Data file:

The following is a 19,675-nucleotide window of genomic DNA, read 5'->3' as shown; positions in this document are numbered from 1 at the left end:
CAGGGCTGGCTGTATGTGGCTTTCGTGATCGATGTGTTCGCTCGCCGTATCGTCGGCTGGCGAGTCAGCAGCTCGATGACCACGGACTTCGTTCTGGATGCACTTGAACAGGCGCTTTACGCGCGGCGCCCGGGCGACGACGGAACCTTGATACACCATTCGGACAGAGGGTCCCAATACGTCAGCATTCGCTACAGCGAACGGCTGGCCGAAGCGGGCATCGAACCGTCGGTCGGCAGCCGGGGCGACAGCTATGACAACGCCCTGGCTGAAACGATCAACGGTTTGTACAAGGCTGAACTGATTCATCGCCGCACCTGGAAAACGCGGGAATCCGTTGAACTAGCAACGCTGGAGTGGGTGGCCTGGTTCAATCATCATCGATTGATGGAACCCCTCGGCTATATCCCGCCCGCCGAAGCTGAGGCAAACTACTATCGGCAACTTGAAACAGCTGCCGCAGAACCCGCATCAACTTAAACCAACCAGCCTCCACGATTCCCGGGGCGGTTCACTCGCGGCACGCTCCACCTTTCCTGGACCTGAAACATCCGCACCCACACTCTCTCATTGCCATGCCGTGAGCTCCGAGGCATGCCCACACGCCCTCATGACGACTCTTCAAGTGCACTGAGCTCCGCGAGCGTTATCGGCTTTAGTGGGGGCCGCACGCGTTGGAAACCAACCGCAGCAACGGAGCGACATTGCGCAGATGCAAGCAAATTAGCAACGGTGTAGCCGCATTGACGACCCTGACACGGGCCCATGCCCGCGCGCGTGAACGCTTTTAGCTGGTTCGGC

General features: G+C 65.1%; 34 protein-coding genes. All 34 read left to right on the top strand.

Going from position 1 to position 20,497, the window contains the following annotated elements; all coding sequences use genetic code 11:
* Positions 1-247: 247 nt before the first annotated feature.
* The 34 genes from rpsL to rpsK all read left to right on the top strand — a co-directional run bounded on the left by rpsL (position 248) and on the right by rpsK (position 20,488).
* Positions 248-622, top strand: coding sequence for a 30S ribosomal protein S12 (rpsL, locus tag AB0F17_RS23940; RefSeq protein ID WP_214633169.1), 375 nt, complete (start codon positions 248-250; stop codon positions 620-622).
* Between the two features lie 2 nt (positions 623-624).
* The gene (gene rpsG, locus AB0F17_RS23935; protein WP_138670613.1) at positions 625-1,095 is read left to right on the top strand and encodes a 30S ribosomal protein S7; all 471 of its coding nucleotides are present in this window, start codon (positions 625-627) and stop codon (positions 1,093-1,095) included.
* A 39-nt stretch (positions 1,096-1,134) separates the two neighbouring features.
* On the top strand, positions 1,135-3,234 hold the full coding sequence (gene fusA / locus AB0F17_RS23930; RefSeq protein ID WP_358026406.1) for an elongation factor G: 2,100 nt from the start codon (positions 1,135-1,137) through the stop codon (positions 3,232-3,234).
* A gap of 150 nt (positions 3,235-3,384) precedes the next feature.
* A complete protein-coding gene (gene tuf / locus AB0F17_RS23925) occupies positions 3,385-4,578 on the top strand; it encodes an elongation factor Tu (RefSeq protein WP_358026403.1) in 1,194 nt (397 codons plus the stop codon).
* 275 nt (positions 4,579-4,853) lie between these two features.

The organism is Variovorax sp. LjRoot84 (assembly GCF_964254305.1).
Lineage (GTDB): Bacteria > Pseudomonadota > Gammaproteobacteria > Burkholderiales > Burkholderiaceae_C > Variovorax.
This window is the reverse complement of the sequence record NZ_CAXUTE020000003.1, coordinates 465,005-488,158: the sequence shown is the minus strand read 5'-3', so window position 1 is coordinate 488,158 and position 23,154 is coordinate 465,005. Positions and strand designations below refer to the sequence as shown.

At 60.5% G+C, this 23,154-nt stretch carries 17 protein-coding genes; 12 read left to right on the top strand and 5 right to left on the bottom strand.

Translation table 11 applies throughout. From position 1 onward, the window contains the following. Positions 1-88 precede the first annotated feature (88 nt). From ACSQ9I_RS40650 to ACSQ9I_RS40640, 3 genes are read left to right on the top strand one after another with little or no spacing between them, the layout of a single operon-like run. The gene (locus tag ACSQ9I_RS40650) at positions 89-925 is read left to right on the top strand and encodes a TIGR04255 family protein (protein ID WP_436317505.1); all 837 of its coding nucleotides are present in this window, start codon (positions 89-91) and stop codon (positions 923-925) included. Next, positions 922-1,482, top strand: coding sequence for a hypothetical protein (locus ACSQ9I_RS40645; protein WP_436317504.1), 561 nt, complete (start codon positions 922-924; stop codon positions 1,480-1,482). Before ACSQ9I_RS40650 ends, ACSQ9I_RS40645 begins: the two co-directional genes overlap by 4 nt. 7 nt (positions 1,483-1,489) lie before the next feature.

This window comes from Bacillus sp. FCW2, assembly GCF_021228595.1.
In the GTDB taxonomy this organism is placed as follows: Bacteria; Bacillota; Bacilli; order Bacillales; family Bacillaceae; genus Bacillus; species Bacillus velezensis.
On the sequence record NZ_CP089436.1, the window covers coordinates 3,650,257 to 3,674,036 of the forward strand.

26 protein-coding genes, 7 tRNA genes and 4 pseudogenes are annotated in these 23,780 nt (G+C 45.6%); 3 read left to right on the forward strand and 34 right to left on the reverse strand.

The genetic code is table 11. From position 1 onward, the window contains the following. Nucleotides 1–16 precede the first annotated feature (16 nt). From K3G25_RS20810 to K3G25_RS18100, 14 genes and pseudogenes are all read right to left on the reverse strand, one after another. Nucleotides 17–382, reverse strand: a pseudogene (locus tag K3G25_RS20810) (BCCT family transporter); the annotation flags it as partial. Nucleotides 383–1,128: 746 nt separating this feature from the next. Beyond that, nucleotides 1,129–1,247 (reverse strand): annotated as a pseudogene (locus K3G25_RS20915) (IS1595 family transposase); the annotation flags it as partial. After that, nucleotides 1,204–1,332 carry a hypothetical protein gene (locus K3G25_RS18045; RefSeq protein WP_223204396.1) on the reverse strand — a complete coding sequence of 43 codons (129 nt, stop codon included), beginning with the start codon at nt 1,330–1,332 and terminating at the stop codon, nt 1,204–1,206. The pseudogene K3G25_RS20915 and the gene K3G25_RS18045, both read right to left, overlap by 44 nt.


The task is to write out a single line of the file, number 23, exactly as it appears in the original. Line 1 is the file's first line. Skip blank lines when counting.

26 protein-coding genes, 7 tRNA genes and 4 pseudogenes are annotated in these 23,780 nt (G+C 45.6%); 3 read left to right on the forward strand and 34 right to left on the reverse strand.